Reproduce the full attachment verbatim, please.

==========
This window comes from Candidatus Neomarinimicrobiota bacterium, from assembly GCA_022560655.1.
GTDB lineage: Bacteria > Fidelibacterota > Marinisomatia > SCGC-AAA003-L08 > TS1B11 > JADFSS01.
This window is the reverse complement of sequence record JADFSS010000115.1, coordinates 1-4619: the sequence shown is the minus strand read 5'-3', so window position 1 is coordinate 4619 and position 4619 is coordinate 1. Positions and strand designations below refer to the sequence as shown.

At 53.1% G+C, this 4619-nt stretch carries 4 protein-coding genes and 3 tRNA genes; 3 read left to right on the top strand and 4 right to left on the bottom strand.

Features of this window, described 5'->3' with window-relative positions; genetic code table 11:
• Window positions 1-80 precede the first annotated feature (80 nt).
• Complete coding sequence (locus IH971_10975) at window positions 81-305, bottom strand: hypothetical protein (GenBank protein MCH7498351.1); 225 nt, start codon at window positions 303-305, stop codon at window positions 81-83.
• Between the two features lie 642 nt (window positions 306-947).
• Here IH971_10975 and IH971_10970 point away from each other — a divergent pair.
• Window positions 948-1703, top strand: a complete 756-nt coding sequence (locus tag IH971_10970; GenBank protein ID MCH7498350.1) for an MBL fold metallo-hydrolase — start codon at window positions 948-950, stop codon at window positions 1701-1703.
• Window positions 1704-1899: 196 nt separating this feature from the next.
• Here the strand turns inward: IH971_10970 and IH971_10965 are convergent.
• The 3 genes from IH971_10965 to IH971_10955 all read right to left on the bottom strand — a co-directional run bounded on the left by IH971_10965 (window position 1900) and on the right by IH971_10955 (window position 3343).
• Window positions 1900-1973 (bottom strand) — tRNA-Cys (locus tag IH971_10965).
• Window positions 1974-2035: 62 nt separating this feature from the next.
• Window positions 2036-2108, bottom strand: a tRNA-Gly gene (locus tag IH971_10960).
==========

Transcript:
This window comes from Candidatus Neomarinimicrobiota bacterium, from assembly GCA_022560655.1.
GTDB lineage: Bacteria > Fidelibacterota > Marinisomatia > SCGC-AAA003-L08 > TS1B11 > JADFSS01.
This window is the reverse complement of sequence record JADFSS010000115.1, coordinates 1-4619: the sequence shown is the minus strand read 5'-3', so window position 1 is coordinate 4619 and position 4619 is coordinate 1. Positions and strand designations below refer to the sequence as shown.

At 53.1% G+C, this 4619-nt stretch carries 4 protein-coding genes and 3 tRNA genes; 3 read left to right on the top strand and 4 right to left on the bottom strand.

Features of this window, described 5'->3' with window-relative positions; genetic code table 11:
• Window positions 1-80 precede the first annotated feature (80 nt).
• Complete coding sequence (locus IH971_10975) at window positions 81-305, bottom strand: hypothetical protein (GenBank protein MCH7498351.1); 225 nt, start codon at window positions 303-305, stop codon at window positions 81-83.
• Between the two features lie 642 nt (window positions 306-947).
• Here IH971_10975 and IH971_10970 point away from each other — a divergent pair.
• Window positions 948-1703, top strand: a complete 756-nt coding sequence (locus tag IH971_10970; GenBank protein ID MCH7498350.1) for an MBL fold metallo-hydrolase — start codon at window positions 948-950, stop codon at window positions 1701-1703.
• Window positions 1704-1899: 196 nt separating this feature from the next.
• Here the strand turns inward: IH971_10970 and IH971_10965 are convergent.
• The 3 genes from IH971_10965 to IH971_10955 all read right to left on the bottom strand — a co-directional run bounded on the left by IH971_10965 (window position 1900) and on the right by IH971_10955 (window position 3343).
• Window positions 1900-1973 (bottom strand) — tRNA-Cys (locus tag IH971_10965).
• Window positions 1974-2035: 62 nt separating this feature from the next.
• Window positions 2036-2108, bottom strand: a tRNA-Gly gene (locus tag IH971_10960).